Hate speech is best fought with a pen (National Post, April 21, 2004)

There are so many things wrong with hate speech laws in general that it hardly matters whether Bill C-250 is passed now or later. Nevertheless, C-250, which adds "sexual orientation" to the categories of colour, race, religion and ethnic origin already protected against promotion of hatred in the Criminal Code, provides particular causes for concern.

For one thing, the term "sexual orientation" is ambiguous. Might NAMBLA (North American Man-Boy Love Association) one day seek protection under C-250 from censure of pedophilia? Officially pedophilia is a diagnostic "disorder" according to the Canadian Psychiatric Association, but so was homosexuality 30 years ago.

Also known as the "chill bill," C-250 is closely identified with endorsement for gay marriage, as both bills were approved last September in the Commons within a day of each other. Those like me who believe in social acceptance and legal parity, but not marriage, for gays -- as well as Bible literalists who consider homosexuality itself a reversible aberration -- fear open disapproval of gay rights or activities on any grounds will soon become a criminal offence.

The public example set by the bill's political backers, some of whom exhibit naked hate for their Christian opponents, is hardly reassuring. A blatant example is that of gay Senator Laurier Lapierre who railed at Christian protesters: "You people are sick. God should strike you dead." Now I consider that hateful speech, but I wouldn't want to curtail Lapierre's right to say it.

The proven danger is not hate speech, but the failure to prosecute hate crime vigorously. Hate-fuelled violence against minorities in North America is rare, though. Most recorded hate crimes, however ethically vile, involve no physical assault. Like the recent Montreal Jewish school firebombing, they aim to (and do) intimidate. Of 1,022,492 crimes of aggravated assault in the United States in 1997, 8,049 were classified as hate crimes. Of those, eight were murders.

Almost every murder has a hate "constituency." Everyone knows about gay Matthew Shepard, who was beaten to death and "crucified" in Laramie, Wyo. About a year later, a pregnant young girl in the same district was viciously stabbed to death by her lover for refusing an abortion. We didn't hear about her, but to anti-abortionists, that's a hate crime too. Another amendment?

Even the hate-filled rant against Jews by social cretin David Ahenakew was not incitement to violence. Though collective disgust swelled, as soon as a criminal charges possibility was raised, reaction stalled, then deflated. Ahenakew should have been stripped of his Order of Canada, the only appropriate punishment, as most bigots fear social humiliation more than legal penalties. That's why Holocaust denier Jim Keegstra's endless trials were counterproductive, since he had already been decertified as a teacher and ousted as town mayor. Exposure in court is often an intoxicant to narcissistic bigots, as Holocaust denier Ernst Zundel regularly demonstrates.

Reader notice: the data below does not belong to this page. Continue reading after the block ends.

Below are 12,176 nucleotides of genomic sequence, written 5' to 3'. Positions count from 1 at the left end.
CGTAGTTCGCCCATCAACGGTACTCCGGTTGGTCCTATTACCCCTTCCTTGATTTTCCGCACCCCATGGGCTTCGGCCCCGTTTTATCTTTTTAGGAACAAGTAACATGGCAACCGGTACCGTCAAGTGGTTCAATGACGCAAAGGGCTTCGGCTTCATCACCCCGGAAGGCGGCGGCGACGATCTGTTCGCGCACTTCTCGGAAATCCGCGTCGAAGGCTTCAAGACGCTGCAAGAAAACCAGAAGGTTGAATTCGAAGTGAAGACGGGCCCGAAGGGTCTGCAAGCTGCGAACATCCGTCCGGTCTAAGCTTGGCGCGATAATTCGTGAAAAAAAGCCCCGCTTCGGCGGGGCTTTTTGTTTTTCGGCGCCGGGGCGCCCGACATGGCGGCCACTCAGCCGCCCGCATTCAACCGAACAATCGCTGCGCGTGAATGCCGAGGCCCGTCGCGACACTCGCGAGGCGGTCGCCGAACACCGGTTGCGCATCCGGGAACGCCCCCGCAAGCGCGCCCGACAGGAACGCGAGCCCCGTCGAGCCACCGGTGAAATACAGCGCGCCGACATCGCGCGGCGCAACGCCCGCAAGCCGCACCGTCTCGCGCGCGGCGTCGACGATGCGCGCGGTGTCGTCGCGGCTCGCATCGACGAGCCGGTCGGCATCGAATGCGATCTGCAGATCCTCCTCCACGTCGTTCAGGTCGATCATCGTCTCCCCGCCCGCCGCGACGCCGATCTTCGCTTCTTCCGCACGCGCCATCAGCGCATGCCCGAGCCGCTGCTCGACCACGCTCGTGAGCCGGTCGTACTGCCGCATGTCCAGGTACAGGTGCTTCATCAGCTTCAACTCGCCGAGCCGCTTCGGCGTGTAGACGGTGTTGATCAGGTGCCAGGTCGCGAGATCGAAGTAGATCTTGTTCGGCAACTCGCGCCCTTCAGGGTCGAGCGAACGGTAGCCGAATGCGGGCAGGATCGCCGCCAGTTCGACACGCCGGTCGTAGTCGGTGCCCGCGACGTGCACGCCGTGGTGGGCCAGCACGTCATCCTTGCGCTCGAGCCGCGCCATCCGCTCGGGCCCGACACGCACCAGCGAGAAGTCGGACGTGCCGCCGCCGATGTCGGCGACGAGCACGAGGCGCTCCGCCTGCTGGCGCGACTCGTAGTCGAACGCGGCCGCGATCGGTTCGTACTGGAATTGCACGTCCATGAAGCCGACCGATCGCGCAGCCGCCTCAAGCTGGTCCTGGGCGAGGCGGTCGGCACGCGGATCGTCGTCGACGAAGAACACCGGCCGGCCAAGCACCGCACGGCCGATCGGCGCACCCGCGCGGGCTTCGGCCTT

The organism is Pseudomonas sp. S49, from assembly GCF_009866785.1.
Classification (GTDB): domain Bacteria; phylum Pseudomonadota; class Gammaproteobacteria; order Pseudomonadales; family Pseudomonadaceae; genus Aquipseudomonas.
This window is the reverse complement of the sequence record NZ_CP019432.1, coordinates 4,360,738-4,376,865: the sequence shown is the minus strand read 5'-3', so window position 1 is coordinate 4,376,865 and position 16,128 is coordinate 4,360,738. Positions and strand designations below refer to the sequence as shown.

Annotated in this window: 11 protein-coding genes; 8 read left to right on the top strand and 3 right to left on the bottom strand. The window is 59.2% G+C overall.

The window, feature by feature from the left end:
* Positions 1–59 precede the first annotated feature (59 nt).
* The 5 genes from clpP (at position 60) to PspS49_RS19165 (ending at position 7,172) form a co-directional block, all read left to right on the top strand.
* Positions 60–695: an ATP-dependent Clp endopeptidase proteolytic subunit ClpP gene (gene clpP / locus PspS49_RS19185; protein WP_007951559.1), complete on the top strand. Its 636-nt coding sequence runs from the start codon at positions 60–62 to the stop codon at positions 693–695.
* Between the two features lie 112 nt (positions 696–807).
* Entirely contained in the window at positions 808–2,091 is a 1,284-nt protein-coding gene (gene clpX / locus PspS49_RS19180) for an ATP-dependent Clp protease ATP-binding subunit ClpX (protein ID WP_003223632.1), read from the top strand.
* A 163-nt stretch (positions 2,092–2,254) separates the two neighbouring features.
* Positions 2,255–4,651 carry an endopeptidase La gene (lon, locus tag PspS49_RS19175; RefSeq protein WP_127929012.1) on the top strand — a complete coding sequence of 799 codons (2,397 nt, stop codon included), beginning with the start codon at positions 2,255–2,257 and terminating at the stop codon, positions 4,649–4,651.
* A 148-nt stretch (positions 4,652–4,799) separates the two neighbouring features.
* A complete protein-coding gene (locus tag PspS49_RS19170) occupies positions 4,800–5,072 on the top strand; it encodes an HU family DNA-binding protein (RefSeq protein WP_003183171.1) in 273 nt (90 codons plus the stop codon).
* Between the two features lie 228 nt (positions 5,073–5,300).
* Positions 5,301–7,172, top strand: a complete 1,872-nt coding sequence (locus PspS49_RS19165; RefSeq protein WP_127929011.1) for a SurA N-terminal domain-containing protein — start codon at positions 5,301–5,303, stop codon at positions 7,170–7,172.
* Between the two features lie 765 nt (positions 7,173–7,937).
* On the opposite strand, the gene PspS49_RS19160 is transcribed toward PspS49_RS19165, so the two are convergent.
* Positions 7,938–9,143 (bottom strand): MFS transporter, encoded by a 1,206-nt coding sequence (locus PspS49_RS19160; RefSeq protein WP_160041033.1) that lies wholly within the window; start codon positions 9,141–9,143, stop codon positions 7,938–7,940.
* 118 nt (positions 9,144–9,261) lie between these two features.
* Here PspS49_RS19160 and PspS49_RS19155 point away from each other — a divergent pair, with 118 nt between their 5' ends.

Because our laws privilege the listener's interpretation, I worry that my disapproval of gay marriage may be a litigious homosexual's idea of hate speech. But if we must have hate speech laws, opinions based on religious texts shouldn't get a free pass. The C-250 exemption for religiously based arguments gives a higher standing to arguments from Leviticus than to science. A priest could cite homosexuality as an "abomination" in church, but a medical scientist might feel "chilled" in reporting that gays are at far greater risk than straights for certain diseases. A minister could rail against gay marriage, but a sociologist might legitimately fear intimidation in suggesting children are better off with a mother and father than with single-gender parents.

As the repository of mankind's highest values, the Bible also contains God-approved acts of ethnic cleansing, indulgence of slavery and adulterer-stoning, along with the "abomination" of homosexuality. Liberal churches and synagogues have grasped the nettle on democratically unacceptable biblical anachronisms and, despite congregational strife, have quarantined those precepts at odds with contemporary values. But fundamentalists, obsessed with the homosexuality file, have sidestepped inconsistencies. The Bible contains no strictures against lesbianism, for example. But there hasn't been any internal debate amongst fundamentalist Christians on the political implications of this omission.

More worryingly, the Bible is but one religious text. At York University last year, anti-Islamist expert Daniel Pipes was taken aside by police for warnings about Canada's hate speech regarding Muslims, a "chill" to future speakers, while imams may use the Koran as a shield in belittling infidels or to condone wife-beating. No: Better no exemptions and no hate speech laws.

Speech laws can't prevent crimes. Pre-war Germany had strict hate speech laws, after all. Countering the scourge of hate speech is every citizen's personal responsibility. Against hate crime, let the police take up the sword; against hate speech, let the people take up their pens.

© National Post 2004